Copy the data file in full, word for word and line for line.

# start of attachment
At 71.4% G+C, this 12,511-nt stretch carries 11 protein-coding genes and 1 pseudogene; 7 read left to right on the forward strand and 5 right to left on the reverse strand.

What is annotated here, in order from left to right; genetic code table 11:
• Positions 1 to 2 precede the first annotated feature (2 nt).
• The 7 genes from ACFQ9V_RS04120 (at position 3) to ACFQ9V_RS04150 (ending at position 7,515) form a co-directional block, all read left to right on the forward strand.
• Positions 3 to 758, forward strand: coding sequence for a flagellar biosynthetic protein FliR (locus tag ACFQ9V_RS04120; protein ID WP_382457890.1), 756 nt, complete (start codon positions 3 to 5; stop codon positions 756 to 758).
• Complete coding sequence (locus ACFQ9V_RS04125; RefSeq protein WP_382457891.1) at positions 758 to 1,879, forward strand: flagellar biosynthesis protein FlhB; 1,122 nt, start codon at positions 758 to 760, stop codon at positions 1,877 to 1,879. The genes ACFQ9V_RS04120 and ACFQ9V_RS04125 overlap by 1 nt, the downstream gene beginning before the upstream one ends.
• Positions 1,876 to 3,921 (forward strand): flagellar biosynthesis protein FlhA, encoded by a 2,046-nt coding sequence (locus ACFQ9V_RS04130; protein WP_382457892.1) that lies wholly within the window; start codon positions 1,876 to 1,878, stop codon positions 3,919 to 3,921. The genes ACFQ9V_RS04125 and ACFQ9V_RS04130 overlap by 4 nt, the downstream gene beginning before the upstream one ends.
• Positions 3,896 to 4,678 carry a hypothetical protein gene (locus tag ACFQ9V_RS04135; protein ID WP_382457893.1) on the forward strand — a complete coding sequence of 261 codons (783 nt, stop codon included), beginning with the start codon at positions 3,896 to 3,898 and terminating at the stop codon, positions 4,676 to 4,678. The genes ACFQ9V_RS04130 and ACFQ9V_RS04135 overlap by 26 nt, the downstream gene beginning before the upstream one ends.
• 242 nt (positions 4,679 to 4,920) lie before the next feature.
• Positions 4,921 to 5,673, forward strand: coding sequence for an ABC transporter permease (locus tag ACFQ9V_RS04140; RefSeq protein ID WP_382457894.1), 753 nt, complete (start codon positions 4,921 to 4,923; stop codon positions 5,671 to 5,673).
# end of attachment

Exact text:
At 71.4% G+C, this 12,511-nt stretch carries 11 protein-coding genes and 1 pseudogene; 7 read left to right on the forward strand and 5 right to left on the reverse strand.

What is annotated here, in order from left to right; genetic code table 11:
• Positions 1 to 2 precede the first annotated feature (2 nt).
• The 7 genes from ACFQ9V_RS04120 (at position 3) to ACFQ9V_RS04150 (ending at position 7,515) form a co-directional block, all read left to right on the forward strand.
• Positions 3 to 758, forward strand: coding sequence for a flagellar biosynthetic protein FliR (locus tag ACFQ9V_RS04120; protein ID WP_382457890.1), 756 nt, complete (start codon positions 3 to 5; stop codon positions 756 to 758).
• Complete coding sequence (locus ACFQ9V_RS04125; RefSeq protein WP_382457891.1) at positions 758 to 1,879, forward strand: flagellar biosynthesis protein FlhB; 1,122 nt, start codon at positions 758 to 760, stop codon at positions 1,877 to 1,879. The genes ACFQ9V_RS04120 and ACFQ9V_RS04125 overlap by 1 nt, the downstream gene beginning before the upstream one ends.
• Positions 1,876 to 3,921 (forward strand): flagellar biosynthesis protein FlhA, encoded by a 2,046-nt coding sequence (locus ACFQ9V_RS04130; protein WP_382457892.1) that lies wholly within the window; start codon positions 1,876 to 1,878, stop codon positions 3,919 to 3,921. The genes ACFQ9V_RS04125 and ACFQ9V_RS04130 overlap by 4 nt, the downstream gene beginning before the upstream one ends.
• Positions 3,896 to 4,678 carry a hypothetical protein gene (locus tag ACFQ9V_RS04135; protein ID WP_382457893.1) on the forward strand — a complete coding sequence of 261 codons (783 nt, stop codon included), beginning with the start codon at positions 3,896 to 3,898 and terminating at the stop codon, positions 4,676 to 4,678. The genes ACFQ9V_RS04130 and ACFQ9V_RS04135 overlap by 26 nt, the downstream gene beginning before the upstream one ends.
• 242 nt (positions 4,679 to 4,920) lie before the next feature.
• Positions 4,921 to 5,673, forward strand: coding sequence for an ABC transporter permease (locus tag ACFQ9V_RS04140; RefSeq protein ID WP_382457894.1), 753 nt, complete (start codon positions 4,921 to 4,923; stop codon positions 5,671 to 5,673).